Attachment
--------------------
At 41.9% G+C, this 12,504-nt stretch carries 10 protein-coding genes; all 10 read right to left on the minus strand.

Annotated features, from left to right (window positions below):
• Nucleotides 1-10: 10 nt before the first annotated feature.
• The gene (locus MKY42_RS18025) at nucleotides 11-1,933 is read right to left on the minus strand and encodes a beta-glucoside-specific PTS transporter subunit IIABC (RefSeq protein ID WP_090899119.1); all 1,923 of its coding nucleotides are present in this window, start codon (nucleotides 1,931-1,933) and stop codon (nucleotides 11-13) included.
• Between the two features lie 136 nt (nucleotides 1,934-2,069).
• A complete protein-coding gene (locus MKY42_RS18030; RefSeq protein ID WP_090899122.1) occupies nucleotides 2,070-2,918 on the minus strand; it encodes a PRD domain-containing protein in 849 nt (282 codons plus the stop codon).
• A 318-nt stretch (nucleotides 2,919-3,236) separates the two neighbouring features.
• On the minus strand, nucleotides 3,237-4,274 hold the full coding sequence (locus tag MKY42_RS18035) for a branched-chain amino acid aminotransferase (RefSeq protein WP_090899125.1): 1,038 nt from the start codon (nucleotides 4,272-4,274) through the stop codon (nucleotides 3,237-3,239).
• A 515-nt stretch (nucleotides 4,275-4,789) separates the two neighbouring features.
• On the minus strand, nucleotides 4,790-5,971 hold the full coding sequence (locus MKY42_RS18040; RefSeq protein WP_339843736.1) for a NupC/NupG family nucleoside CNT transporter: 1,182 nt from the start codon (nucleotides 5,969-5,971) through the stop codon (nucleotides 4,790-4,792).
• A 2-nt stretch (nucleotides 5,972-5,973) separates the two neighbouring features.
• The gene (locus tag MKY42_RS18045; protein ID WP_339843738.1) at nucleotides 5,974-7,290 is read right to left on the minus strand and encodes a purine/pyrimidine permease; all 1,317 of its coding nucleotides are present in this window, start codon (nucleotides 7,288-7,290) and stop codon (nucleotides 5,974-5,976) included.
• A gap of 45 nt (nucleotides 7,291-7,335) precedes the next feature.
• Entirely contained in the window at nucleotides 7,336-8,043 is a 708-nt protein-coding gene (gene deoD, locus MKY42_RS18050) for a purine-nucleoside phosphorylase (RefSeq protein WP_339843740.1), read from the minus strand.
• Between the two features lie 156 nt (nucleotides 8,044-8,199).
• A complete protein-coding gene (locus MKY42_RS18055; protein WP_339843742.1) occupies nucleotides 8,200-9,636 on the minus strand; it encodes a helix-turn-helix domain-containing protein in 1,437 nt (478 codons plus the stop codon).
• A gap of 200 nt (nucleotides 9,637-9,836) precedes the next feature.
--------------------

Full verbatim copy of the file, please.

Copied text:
At 41.9% G+C, this 12,504-nt stretch carries 10 protein-coding genes; all 10 read right to left on the minus strand.

Annotated features, from left to right (window positions below):
• Nucleotides 1-10: 10 nt before the first annotated feature.
• The gene (locus MKY42_RS18025) at nucleotides 11-1,933 is read right to left on the minus strand and encodes a beta-glucoside-specific PTS transporter subunit IIABC (RefSeq protein ID WP_090899119.1); all 1,923 of its coding nucleotides are present in this window, start codon (nucleotides 1,931-1,933) and stop codon (nucleotides 11-13) included.
• Between the two features lie 136 nt (nucleotides 1,934-2,069).
• A complete protein-coding gene (locus MKY42_RS18030; RefSeq protein ID WP_090899122.1) occupies nucleotides 2,070-2,918 on the minus strand; it encodes a PRD domain-containing protein in 849 nt (282 codons plus the stop codon).
• A 318-nt stretch (nucleotides 2,919-3,236) separates the two neighbouring features.
• On the minus strand, nucleotides 3,237-4,274 hold the full coding sequence (locus tag MKY42_RS18035) for a branched-chain amino acid aminotransferase (RefSeq protein WP_090899125.1): 1,038 nt from the start codon (nucleotides 4,272-4,274) through the stop codon (nucleotides 3,237-3,239).
• A 515-nt stretch (nucleotides 4,275-4,789) separates the two neighbouring features.
• On the minus strand, nucleotides 4,790-5,971 hold the full coding sequence (locus MKY42_RS18040; RefSeq protein WP_339843736.1) for a NupC/NupG family nucleoside CNT transporter: 1,182 nt from the start codon (nucleotides 5,969-5,971) through the stop codon (nucleotides 4,790-4,792).
• A 2-nt stretch (nucleotides 5,972-5,973) separates the two neighbouring features.
• The gene (locus tag MKY42_RS18045; protein ID WP_339843738.1) at nucleotides 5,974-7,290 is read right to left on the minus strand and encodes a purine/pyrimidine permease; all 1,317 of its coding nucleotides are present in this window, start codon (nucleotides 7,288-7,290) and stop codon (nucleotides 5,974-5,976) included.
• A gap of 45 nt (nucleotides 7,291-7,335) precedes the next feature.
• Entirely contained in the window at nucleotides 7,336-8,043 is a 708-nt protein-coding gene (gene deoD, locus MKY42_RS18050) for a purine-nucleoside phosphorylase (RefSeq protein WP_339843740.1), read from the minus strand.
• Between the two features lie 156 nt (nucleotides 8,044-8,199).
• A complete protein-coding gene (locus MKY42_RS18055; protein WP_339843742.1) occupies nucleotides 8,200-9,636 on the minus strand; it encodes a helix-turn-helix domain-containing protein in 1,437 nt (478 codons plus the stop codon).
• A gap of 200 nt (nucleotides 9,637-9,836) precedes the next feature.